Today’s blog looks at new guidance for universities and colleges on boosting the number of pupils from disadvantaged backgrounds, as well as a study by the Wellcome Trust on science teaching in schools.
New Offa guidance
Today, Tuesday 7 February, the Office for Fair Access (Offa) published new access agreement guidance for universities and colleges.
This outlines that higher education institutions must work closely with schools to attract more young people from disadvantaged backgrounds. To ensure this happens, any college or university wishing to charge students higher fees in 2018-19 must first have an access agreement approved by Les Ebdon, Director of Fair Access to Higher Education.
The guidance has been reported in a number of outlets, including Telegraph Online, the i and the Times Higher Education.
A Government spokesperson said:
We are committed to creating more good school places and universities have an important role to play - with many already helping raise standards.
But we want the whole sector to work with us to improve the quality of schools, so that more students of all backgrounds have the grades and the confidence to apply to the best universities, and be successful in their exams in the first place.
So we welcome this decision by the Director of Fair Access as an important first step towards creating thriving university-supported schools in every part of our country.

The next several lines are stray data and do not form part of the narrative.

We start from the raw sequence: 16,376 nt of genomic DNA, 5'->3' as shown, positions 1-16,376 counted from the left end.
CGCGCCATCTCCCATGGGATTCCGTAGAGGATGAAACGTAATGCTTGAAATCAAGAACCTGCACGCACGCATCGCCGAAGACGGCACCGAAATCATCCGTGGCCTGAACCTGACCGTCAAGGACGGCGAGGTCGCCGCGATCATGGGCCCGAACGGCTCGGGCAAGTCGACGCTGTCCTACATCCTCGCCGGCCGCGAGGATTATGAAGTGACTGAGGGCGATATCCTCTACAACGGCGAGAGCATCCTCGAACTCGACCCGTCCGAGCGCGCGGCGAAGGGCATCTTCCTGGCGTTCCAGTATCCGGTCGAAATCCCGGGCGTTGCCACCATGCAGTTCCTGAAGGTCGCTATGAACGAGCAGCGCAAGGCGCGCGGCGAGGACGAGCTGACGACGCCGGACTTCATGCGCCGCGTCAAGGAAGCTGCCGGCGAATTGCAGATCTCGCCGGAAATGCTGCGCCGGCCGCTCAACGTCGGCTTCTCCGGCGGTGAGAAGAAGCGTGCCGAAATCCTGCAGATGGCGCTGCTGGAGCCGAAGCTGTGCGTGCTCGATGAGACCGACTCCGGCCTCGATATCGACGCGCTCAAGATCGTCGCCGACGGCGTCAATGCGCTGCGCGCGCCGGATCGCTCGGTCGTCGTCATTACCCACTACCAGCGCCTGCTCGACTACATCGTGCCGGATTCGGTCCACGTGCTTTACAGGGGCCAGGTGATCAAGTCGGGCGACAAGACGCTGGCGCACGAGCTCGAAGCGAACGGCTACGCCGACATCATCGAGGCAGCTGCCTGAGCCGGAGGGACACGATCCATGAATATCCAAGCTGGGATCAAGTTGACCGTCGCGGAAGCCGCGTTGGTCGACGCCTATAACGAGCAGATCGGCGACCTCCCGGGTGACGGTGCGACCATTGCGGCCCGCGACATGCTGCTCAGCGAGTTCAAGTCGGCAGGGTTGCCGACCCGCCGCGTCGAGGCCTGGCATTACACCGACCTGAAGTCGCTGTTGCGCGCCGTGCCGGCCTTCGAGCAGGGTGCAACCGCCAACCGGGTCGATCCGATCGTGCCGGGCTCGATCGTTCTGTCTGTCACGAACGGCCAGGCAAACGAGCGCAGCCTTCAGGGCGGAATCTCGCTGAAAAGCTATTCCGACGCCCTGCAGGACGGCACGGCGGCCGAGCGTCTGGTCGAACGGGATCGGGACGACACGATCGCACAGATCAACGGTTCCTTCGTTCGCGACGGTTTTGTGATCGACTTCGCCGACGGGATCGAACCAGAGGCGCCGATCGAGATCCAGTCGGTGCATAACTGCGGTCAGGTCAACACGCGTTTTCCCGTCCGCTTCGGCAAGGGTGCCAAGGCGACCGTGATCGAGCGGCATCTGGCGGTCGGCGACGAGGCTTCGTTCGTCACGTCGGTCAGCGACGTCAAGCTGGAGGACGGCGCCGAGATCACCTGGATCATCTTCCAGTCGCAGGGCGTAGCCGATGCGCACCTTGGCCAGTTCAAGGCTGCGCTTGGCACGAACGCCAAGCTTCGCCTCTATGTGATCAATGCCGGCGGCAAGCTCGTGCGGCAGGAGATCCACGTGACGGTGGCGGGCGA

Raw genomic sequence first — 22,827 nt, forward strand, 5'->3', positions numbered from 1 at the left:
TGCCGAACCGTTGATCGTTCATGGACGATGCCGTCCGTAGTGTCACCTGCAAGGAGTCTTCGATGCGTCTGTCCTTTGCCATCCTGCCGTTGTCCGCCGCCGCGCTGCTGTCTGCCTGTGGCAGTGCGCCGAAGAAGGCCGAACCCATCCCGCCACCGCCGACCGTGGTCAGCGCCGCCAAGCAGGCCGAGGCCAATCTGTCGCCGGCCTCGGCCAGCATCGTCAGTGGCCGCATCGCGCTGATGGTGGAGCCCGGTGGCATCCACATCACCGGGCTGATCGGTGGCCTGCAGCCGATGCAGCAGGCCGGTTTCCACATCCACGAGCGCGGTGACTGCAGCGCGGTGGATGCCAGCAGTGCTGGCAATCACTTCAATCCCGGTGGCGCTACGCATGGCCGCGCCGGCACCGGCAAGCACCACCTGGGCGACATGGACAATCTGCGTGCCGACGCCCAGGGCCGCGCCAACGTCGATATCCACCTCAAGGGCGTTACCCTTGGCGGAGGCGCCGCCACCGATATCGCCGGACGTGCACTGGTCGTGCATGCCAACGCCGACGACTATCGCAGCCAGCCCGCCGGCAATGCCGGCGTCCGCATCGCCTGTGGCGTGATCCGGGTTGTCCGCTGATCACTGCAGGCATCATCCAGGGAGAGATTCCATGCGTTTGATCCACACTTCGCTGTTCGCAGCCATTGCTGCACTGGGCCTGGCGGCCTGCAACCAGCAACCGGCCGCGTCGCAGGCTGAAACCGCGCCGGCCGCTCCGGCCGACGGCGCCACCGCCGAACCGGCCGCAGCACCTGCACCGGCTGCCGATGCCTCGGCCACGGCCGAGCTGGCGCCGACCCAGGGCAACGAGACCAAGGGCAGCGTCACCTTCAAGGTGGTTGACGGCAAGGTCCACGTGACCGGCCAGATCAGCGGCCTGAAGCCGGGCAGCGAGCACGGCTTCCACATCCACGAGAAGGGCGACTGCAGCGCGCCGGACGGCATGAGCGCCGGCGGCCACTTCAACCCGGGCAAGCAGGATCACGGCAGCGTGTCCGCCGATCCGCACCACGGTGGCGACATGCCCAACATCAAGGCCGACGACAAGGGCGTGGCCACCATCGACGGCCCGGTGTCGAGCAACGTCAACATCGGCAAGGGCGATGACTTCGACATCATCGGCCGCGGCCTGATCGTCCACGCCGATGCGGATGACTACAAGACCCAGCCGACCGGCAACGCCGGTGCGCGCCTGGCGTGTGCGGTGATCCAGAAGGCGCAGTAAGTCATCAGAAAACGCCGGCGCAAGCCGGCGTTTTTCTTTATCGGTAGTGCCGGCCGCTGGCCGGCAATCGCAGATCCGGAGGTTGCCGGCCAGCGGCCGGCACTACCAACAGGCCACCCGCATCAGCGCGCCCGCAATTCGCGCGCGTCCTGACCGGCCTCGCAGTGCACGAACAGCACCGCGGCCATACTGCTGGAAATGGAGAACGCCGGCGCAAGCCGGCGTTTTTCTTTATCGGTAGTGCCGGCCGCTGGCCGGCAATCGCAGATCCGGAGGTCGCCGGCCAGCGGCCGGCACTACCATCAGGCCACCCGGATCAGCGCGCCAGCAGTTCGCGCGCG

Science teaching in schools
The Wellcome Trust has today published its 2016 Science Education Tracker (SET), an annual survey on young people’s engagement in science based on a sample of over 4,000 state school pupils aged 10 - 13.
One of the key findings is that over one quarter of GCSE students take little or no part in practical science experiments. This angle has been picked up by PA, BBC Online and TES.
England already performs above the OECD average in science results in schools, thanks to the hard work of teachers and schools. We have also funded a number of programmes to improve take-up of STEM subjects at A-level, particularly among girls who are traditionally unrepresented.
A Department for Education spokesperson said:
We want every young person to fulfil their potential, irrespective of their background, and studying key subjects such as science is crucial to this.
As a recent international study showed, pupils in England recognise the importance of science to their future career prospects, and many hope to work in a science-related field. With the help of our rigorous new science qualifications and our £12.1m investment over the next three years to improve science teaching in schools, we are determined to help them succeed.
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